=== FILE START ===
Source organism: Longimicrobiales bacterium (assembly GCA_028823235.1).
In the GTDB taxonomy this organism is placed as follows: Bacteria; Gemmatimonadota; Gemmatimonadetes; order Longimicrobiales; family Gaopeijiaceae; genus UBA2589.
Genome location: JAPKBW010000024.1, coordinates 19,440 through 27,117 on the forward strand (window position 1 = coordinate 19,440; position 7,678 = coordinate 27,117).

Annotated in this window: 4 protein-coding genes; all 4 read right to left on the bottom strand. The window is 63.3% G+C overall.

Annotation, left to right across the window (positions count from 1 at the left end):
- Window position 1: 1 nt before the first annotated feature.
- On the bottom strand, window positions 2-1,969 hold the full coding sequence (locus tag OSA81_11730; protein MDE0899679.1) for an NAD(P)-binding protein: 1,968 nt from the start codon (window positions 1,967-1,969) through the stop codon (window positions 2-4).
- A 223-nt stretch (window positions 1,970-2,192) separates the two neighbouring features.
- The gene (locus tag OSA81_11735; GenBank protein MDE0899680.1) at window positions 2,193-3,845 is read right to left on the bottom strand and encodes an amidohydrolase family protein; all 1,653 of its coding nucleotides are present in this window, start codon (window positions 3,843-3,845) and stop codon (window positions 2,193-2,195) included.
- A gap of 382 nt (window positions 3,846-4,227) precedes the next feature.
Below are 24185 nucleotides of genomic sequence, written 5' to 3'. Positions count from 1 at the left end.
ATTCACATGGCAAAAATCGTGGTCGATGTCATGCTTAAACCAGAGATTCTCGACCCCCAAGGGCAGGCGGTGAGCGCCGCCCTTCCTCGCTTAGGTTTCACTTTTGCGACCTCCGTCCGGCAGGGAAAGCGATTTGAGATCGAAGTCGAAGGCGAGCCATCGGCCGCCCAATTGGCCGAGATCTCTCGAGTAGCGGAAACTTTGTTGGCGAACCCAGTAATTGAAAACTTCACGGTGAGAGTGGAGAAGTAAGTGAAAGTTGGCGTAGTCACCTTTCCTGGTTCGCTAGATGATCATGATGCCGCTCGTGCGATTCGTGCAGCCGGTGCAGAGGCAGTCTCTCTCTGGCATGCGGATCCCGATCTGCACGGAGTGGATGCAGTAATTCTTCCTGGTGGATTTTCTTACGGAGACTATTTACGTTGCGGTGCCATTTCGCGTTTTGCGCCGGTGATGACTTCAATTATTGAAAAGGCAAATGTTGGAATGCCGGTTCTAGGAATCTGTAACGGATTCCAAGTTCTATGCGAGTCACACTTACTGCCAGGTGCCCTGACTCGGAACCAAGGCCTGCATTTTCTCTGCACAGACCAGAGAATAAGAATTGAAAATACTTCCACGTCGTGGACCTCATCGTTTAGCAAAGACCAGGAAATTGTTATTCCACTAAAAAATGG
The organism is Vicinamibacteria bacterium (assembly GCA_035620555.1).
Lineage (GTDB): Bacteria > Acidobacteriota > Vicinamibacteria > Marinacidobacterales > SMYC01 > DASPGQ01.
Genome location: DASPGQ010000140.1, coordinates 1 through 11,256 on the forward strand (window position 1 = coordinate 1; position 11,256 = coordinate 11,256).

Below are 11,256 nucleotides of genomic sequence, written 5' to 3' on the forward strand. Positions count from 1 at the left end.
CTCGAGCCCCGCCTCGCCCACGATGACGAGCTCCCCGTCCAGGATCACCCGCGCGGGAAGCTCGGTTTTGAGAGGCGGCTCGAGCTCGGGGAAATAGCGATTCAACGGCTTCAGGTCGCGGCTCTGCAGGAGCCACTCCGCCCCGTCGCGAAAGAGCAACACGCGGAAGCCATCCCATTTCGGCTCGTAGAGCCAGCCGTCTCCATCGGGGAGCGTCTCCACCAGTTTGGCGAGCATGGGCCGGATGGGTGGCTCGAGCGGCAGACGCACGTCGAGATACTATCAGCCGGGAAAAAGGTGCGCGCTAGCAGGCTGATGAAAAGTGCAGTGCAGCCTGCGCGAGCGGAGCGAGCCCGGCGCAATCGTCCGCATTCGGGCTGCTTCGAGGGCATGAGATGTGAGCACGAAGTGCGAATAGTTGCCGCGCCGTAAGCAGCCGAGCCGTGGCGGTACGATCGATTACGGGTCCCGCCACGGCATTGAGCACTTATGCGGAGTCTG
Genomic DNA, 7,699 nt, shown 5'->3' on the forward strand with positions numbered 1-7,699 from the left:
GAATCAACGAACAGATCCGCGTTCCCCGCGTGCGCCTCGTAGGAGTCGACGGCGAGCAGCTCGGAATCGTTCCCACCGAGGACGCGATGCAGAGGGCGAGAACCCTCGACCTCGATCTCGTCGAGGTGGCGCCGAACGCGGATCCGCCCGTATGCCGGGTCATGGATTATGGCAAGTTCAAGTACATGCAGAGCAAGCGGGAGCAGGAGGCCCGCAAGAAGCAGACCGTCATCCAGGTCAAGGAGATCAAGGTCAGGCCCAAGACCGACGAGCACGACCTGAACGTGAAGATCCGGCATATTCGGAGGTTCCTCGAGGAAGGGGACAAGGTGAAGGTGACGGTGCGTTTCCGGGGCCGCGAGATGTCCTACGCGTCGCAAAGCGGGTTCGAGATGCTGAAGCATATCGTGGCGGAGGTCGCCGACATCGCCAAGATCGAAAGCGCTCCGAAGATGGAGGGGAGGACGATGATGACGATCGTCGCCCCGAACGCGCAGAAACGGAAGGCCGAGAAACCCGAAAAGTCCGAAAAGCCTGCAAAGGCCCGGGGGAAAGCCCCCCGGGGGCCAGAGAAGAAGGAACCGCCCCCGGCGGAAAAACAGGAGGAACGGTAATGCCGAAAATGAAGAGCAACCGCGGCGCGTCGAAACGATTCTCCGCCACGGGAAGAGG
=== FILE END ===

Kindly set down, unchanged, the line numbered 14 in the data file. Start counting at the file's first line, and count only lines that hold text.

Lineage (GTDB): Bacteria > Acidobacteriota > Vicinamibacteria > Marinacidobacterales > SMYC01 > DASPGQ01.